When we talk about Shakespeare's history plays, we often think serious subject matter = serious tone, right? After all, the history plays dramatize important matters of state. Henry IV Part 1, for example, opens with King Henry's looong speech about civil war and the main action of the plot is driven by a rebel uprising. Time to plug in the old iPod and tune out, right? Wrong. So, so, wrong.
Henry IV Part 1 breaks the rules and delivers something unlike any other history play that's gone before it by weaving together serious political matters with raucous comedic moments that seem to come straight out of Shakespeare's "Spring Break 1595" scrapbook. Wild tavern scenes, mocking impromptu skits, bawdy word play, and brilliant strings of trash talking, not to mention a botched highway robbery, all introduce a boisterous spirit that offsets the play's more serious subject matter. The play is basically a theatrical roller-coaster ride, but without the motion sickness and cotton-candy.
But, don't go dismissing these comedic moments as a cheap attempt to pander to the masses who sat in the cheap seats (a.k.a. the "groundlings"). Many of the play's comedic moments parody the play's serious content. Like, say, the hilarious double robbery at Gads Hill (where Falstaff's crew robs the king's treasury before Hal and Poins come along and rob Falstaff), which acts as a comedic double of the Percy family's rebellion against the king. What's the effect of this? Well, it seems to blur the distinction between serious rebellion and comic anarchy, which, after all, is what Shakespeare's theater was all about.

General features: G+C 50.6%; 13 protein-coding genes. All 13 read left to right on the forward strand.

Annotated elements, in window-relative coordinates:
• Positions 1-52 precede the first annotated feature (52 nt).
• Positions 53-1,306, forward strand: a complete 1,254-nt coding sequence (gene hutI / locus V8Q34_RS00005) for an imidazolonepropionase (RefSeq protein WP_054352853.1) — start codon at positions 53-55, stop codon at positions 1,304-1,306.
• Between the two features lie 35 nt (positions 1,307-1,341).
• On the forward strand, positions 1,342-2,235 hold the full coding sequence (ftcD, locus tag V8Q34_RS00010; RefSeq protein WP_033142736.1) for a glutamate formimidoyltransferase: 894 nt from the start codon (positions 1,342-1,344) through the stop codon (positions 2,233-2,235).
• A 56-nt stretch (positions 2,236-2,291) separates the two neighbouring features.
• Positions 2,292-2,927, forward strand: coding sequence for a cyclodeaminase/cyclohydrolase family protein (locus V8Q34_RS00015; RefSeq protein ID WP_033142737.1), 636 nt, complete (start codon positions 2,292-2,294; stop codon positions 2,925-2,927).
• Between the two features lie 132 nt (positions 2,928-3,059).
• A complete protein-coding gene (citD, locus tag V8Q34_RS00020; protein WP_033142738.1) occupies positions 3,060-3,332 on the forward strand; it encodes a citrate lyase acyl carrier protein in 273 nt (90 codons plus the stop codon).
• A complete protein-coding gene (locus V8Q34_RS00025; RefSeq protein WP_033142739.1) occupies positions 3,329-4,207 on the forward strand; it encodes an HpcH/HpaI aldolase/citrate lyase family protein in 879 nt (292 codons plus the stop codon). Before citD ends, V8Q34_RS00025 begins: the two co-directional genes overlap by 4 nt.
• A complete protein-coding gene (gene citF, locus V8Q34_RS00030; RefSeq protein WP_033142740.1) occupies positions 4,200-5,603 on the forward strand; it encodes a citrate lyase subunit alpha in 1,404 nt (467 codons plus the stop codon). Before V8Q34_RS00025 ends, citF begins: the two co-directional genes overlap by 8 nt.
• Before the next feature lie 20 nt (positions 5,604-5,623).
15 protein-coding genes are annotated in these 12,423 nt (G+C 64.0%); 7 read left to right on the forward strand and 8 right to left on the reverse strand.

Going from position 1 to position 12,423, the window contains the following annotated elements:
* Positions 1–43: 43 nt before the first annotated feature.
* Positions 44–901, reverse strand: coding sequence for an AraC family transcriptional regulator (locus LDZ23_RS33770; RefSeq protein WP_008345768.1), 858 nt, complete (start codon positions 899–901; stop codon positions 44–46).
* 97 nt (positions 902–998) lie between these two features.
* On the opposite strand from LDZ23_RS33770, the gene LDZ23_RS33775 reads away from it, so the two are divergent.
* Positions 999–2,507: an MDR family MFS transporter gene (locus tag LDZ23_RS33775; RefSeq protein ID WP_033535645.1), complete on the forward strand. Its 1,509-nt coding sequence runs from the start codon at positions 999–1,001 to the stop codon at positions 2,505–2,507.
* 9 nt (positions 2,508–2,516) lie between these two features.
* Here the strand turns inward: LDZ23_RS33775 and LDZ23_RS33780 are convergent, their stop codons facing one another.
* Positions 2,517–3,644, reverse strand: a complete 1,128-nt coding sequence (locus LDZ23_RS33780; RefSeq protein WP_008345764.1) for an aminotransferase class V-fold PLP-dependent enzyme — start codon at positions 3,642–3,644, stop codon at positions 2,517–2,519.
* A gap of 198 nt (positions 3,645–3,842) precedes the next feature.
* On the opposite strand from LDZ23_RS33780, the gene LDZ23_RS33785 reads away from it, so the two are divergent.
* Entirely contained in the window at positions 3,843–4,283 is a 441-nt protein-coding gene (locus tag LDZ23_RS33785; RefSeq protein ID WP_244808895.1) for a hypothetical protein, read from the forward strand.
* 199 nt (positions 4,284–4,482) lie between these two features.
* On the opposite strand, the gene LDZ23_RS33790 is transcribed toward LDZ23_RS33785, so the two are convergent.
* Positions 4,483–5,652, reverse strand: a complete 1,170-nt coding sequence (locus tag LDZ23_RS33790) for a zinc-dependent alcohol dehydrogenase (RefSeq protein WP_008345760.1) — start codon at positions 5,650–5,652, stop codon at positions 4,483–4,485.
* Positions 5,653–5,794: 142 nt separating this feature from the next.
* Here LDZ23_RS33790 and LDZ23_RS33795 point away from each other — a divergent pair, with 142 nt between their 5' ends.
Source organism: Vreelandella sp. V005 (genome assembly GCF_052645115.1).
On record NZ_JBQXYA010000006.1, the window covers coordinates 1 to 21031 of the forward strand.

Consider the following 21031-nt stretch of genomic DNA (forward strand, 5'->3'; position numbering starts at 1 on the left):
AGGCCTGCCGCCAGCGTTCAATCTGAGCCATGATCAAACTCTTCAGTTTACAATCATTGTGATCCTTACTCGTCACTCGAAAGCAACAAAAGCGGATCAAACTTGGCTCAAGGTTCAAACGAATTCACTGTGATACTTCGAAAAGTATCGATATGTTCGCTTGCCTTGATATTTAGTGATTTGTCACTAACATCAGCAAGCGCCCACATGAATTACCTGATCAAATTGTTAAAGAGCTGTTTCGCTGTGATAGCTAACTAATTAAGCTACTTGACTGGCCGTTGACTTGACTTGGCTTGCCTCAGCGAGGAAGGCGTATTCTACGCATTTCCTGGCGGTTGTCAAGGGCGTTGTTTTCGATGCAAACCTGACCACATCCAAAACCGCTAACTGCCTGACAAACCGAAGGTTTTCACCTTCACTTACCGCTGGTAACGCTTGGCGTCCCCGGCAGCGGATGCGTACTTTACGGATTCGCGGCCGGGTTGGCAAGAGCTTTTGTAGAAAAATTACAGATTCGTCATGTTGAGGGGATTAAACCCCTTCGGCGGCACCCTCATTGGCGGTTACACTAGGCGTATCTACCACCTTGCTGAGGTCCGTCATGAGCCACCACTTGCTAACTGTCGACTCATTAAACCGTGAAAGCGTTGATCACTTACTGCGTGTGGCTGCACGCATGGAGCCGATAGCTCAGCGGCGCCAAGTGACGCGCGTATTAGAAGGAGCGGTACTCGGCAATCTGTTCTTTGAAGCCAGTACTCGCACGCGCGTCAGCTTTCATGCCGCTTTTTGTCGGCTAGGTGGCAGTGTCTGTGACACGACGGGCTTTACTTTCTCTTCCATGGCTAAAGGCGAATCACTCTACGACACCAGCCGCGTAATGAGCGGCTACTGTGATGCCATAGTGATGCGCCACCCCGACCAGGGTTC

Literary critics refer to Henry IV Part 1 as a "history play." We know what you're thinking. What the heck does that mean? Can we use the play to study for our quiz on Elizabethan history? Does "history play" mean it's not funny? Can we get a definition please? Sure thing. Critics are always bickering about the exact definition of a history play but here's one that everyone seems to agree on: Shakespearean history plays portray English historical events (history according to Shakespeare, we should point out) that resonate with current political issues, including matters of kingship, constitution, and rebellion. In the case of Henry IV Part 1, Shakespeare also blends the comedic antics of fictional characters with historical figures. That's kind of a mouthful and we know you've got several burning questions that need answering so let's break down this definition and get specific.
Portraying English historical events: This seems easy enough. Henry IV Part 1 portrays events from the early part of King Henry IV's reign. More specifically, the play dramatizes stuff that happened between 1492 and 1493 – England's border skirmishes with Wales and Scotland, the Percy family's rebellion, and the Battle at Shrewsbury between the king's forces and the rebel army.
But, we should also point out that Big Willy portrays history according to Big Willy, which means the play sometimes strays from the "facts" and tweaks little bits of information that Shakespeare gathered from sources like Raphael Holinshed's Chronicles. Some names, ages, dates, etc. are modified or just flat out wrong, and some events (like the 1592 dust-up with the Welsh and the 1593 showdown with Scottish invaders) get shmooshed together. Hey, what do you want? The guy's working with a five act play here. Besides, this is really no big whoop since the play doesn't pretend to be a history textbook. It's really interested in how English history shapes the present, which brings us to our next point.